Implementation of roundabouts has been relatively new in North America, and especially so in Québec. As the original design of the roundabout originates from Europe, where a greater emphasis is placed on yielding behaviour and unsiganlized priority rules in intersection design, some degree of uncertainty remains regarding suitability of implementation of certain design features of the roundabout in a North American driving context. This research aims to investigate the safety effects of various geometric design features, land uses, and traffic conditions on road safety for roundabouts in Québec. In order to achieve this, video data is collected at a large number of roundabouts across the major population centres of the province of Québec. The video data is analyzed automatically using computer vision to extract road user trajectories at various merging zones among the roundabouts sampled. Several dozen potential geometry, land use, and traffic factors are identified at each of these merging zones and 35 merging zones are instrumented and annotated in this way. Safety at each of these merging zone is quantified using surrogate safety methods, a proactive approach to road safety which makes use of road user trajectories to model potential collision courses from ordinary road user behaviour. Basic surrogate safety measures used in this work include driving speed and yielding post-encroachment time, but the more sophisticated time-to-collision measure, modelled using motion-pattern motion-prediction, is also included in this analysis. Smaller roundabout aprons are found to be associated with higher speeds. Higher speed limits, are also associated with higher observed speeds, though only at a fraction of the posted increase. Irregular design of the merging zone, as well as presence of driveways on or immediately next to the merging zone is found to be associated with more serious conflicts (as measured by time-to-collision). Additionally, lane configuration and roundabout size is found to be less significant on the relevant safety factors than expected. Overall, geometric design and land use factors are found to be correlated with traffic conditions, which in turn are also found to be correlated with surrogate safety measures, suggesting some degree of interplay between all of these.
Despite the extensive studies on the performance of video sensors and computer vision algorithms, calibration of these systems is usually done by trial and error using small datasets and incomplete metrics such as brute detection rates. There is a widespread lack of systematic calibration of tracking parameters in the literature. This study proposes an improvement in automatic traffic data collection through the optimization of tracking parameters using a genetic algorithm by comparing tracked road user trajectories to manually annotated ground truth data with Multiple Object Tracking Accuracy and Multiple Object Tracking Precision as primary measures of performance. The optimization procedure is first performed on training data and then validated by applying the resulting parameters on non-training data. A number of problematic tracking and visibility conditions are tested using five different camera views selected based on differences in weather conditions, camera resolution, camera angle, tracking distance, and camera site properties. The transferability of the optimized parameters is verified by evaluating the performance of the optimization across these data samples. Results indicate that there are significant improvements to be made in the parametrization. Winter weather conditions require a specialized and distinct set of parameters to reach an acceptable level of performance, while higher resolution cameras have a lower sensitivity to the optimization process and perform well with most sets of parameters. Average spot speeds are found to be insensitive to MOTA while traffic counts are strongly affected.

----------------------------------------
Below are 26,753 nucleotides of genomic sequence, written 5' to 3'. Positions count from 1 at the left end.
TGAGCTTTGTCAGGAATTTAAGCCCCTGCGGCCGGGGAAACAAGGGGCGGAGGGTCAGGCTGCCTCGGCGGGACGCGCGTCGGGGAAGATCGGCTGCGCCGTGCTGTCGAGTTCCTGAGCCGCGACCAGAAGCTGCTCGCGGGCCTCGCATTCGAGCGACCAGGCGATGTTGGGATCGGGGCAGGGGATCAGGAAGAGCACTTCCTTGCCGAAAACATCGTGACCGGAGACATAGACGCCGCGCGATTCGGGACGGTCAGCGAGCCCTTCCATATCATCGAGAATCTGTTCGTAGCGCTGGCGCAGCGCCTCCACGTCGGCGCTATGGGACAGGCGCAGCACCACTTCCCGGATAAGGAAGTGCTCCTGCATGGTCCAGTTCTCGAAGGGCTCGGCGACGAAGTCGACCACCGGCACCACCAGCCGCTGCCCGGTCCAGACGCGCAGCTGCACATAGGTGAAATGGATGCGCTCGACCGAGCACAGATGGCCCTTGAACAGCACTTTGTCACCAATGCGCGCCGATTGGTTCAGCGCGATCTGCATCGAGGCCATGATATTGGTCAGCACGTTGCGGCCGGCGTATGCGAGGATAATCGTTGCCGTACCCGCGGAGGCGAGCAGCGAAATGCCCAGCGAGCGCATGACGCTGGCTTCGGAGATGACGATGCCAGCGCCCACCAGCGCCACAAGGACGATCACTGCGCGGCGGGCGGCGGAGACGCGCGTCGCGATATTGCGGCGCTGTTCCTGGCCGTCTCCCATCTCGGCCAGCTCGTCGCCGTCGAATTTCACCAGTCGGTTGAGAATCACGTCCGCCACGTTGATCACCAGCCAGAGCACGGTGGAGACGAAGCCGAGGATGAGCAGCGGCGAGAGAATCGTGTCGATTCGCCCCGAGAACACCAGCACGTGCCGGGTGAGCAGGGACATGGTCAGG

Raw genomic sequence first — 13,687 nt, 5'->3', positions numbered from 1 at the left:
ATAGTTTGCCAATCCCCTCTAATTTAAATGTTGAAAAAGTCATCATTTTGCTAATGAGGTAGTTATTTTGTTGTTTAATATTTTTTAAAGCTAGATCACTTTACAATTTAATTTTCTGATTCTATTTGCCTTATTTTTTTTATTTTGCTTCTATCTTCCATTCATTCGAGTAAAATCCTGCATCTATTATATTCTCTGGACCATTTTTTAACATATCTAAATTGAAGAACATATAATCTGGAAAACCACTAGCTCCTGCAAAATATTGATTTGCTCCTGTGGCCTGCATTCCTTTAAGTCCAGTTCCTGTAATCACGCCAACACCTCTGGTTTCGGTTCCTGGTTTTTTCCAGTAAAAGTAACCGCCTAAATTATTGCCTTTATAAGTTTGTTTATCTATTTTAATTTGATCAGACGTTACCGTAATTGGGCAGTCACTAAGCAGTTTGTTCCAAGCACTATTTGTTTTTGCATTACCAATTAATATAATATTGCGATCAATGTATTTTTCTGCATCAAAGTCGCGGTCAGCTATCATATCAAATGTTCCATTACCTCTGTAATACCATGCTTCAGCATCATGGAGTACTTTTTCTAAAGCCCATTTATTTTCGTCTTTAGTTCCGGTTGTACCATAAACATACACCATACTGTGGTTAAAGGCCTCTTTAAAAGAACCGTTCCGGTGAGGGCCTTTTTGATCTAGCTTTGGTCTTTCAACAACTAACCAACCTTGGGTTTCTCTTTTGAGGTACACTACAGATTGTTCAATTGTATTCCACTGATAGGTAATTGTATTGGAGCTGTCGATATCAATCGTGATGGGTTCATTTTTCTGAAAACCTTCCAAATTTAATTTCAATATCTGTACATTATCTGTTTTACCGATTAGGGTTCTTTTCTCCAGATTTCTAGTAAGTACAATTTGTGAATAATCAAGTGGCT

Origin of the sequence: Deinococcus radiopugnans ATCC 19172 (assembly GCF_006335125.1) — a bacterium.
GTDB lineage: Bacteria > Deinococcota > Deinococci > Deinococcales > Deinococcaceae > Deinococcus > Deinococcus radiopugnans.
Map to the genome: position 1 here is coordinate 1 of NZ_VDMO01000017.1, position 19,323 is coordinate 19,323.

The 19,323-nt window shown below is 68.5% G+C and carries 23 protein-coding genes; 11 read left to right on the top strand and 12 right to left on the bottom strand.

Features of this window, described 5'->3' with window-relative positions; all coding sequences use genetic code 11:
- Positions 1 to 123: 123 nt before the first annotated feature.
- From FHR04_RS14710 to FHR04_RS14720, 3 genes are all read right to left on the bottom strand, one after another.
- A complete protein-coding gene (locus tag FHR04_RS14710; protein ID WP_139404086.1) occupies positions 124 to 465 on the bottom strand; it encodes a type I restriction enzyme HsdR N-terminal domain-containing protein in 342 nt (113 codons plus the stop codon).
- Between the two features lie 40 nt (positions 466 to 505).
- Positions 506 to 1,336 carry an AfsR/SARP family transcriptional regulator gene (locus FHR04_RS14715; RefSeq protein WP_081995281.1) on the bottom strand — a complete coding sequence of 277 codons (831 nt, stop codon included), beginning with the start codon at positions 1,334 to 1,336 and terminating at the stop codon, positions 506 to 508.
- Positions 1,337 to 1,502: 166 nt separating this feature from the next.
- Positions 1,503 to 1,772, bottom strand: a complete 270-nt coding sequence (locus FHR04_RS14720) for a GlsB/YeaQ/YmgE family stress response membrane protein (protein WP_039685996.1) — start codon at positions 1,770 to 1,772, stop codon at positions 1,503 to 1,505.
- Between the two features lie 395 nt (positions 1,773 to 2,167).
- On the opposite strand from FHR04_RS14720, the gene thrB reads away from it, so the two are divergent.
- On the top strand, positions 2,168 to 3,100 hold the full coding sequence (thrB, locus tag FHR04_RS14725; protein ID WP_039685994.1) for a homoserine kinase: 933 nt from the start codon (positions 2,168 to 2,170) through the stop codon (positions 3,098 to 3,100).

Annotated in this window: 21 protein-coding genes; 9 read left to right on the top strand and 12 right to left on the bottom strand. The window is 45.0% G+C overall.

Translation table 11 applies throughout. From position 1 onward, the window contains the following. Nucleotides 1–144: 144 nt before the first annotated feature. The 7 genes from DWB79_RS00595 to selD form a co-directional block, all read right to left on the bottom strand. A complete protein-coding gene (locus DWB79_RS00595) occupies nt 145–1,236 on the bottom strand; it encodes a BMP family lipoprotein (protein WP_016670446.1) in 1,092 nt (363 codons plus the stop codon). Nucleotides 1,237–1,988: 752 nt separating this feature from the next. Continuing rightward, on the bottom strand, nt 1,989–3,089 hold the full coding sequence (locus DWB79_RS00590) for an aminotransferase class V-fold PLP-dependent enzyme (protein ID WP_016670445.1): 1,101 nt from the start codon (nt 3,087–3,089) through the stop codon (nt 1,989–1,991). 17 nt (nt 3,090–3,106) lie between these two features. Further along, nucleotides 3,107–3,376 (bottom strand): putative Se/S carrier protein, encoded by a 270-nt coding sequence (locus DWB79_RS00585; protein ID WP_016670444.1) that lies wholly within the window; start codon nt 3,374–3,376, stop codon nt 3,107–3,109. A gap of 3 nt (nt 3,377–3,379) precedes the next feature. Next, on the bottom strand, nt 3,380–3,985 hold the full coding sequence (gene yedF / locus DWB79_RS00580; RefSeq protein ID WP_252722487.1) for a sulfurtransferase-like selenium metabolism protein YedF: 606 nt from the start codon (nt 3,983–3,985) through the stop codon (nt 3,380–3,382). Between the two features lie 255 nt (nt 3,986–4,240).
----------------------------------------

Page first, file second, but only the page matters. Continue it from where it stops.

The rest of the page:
The age of Big Data is here and many industries have already started embracing it. The transportation industry stands much to gain from large-scale data analysis due to the complexity and pervasiveness of transportation in daily life, which promises smarter roads and a better understanding of our transportation needs and environment. But this inertia is also one of the greatest challenges to big data adoption initiatives. Transitionary technologies may, however, provide the answer to kick-start this migration today. This paper presents, in detail, a practical framework for implementation of an automated, high-resolution, video-based traffic-analysis system, particularly geared towards traffic flow modelling, behavioural studies, and road safety analysis. This system collects large amounts of microscopic traffic flow data from ordinary video cameras and provides the tools for studying basic traffic flow measures as well as more advanced, pro-active safety measures. This paper demonstrates the process step-by-step illustrated with examples and applies it to a case study of a large set of roundabout data. In addition to providing a rich set of behavioural data, the analysis suggests a relationship between flow ratio and safety, between lane arrangement and safety, and is inconclusive about the relationship between approach distance and safety.